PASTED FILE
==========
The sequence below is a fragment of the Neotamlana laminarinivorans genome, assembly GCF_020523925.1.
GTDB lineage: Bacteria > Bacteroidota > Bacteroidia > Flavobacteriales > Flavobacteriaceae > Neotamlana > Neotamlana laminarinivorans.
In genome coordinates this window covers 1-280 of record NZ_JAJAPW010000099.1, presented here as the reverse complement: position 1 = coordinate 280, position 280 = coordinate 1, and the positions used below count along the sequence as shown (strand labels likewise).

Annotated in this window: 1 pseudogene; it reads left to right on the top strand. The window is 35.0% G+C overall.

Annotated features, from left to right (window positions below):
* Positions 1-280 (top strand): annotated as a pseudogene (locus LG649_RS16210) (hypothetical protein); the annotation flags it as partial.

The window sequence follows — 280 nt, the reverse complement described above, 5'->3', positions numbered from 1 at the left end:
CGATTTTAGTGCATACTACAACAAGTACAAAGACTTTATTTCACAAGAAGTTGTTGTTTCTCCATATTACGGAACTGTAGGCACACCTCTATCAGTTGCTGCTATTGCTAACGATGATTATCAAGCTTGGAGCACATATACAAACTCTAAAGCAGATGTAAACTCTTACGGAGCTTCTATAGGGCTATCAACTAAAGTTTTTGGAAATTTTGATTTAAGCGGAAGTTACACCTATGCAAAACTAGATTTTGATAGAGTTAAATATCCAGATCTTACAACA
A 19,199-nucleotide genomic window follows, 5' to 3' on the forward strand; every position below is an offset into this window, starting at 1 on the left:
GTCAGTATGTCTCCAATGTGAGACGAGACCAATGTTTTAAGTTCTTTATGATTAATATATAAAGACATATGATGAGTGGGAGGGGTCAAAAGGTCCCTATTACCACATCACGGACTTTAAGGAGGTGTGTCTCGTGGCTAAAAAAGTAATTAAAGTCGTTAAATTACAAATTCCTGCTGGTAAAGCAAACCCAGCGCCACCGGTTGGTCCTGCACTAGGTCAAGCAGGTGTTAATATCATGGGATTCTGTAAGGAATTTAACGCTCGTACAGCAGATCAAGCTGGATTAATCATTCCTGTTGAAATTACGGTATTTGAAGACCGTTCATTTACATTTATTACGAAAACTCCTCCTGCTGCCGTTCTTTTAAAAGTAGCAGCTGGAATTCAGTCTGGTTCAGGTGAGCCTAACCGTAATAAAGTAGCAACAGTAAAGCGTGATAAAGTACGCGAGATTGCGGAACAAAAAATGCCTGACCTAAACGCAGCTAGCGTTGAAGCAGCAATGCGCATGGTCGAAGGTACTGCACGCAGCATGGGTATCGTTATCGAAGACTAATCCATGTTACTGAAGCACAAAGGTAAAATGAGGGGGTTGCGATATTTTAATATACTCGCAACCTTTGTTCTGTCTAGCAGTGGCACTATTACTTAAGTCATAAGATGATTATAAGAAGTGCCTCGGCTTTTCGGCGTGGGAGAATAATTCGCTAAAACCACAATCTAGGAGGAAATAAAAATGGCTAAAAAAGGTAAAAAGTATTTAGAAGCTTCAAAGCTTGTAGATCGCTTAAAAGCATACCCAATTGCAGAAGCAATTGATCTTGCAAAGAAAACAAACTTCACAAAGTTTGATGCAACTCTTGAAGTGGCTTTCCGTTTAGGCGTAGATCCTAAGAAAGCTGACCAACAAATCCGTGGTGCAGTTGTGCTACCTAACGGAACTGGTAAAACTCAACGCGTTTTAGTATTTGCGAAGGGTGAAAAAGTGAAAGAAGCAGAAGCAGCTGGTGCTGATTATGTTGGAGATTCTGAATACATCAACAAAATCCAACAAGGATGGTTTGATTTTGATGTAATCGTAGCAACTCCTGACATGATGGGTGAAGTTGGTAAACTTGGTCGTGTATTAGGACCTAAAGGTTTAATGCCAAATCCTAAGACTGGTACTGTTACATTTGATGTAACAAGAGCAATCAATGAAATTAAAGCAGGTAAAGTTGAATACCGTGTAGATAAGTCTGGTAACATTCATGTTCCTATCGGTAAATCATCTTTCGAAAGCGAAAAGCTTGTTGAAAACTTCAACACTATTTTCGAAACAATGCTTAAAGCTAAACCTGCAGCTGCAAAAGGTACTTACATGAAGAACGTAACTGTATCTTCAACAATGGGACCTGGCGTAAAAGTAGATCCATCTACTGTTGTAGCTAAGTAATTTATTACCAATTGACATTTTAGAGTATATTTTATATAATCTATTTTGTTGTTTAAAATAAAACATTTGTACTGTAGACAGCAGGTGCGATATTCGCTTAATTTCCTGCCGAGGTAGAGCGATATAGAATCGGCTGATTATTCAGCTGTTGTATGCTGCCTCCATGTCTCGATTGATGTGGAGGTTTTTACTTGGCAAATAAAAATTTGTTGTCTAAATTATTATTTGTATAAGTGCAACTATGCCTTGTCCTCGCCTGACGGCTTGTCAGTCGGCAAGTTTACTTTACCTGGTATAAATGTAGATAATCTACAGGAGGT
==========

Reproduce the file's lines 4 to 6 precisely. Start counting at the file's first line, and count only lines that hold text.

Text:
Annotated in this window: 1 pseudogene; it reads left to right on the top strand. The window is 35.0% G+C overall.

Annotated features, from left to right (window positions below):
* Positions 1-280 (top strand): annotated as a pseudogene (locus LG649_RS16210) (hypothetical protein); the annotation flags it as partial.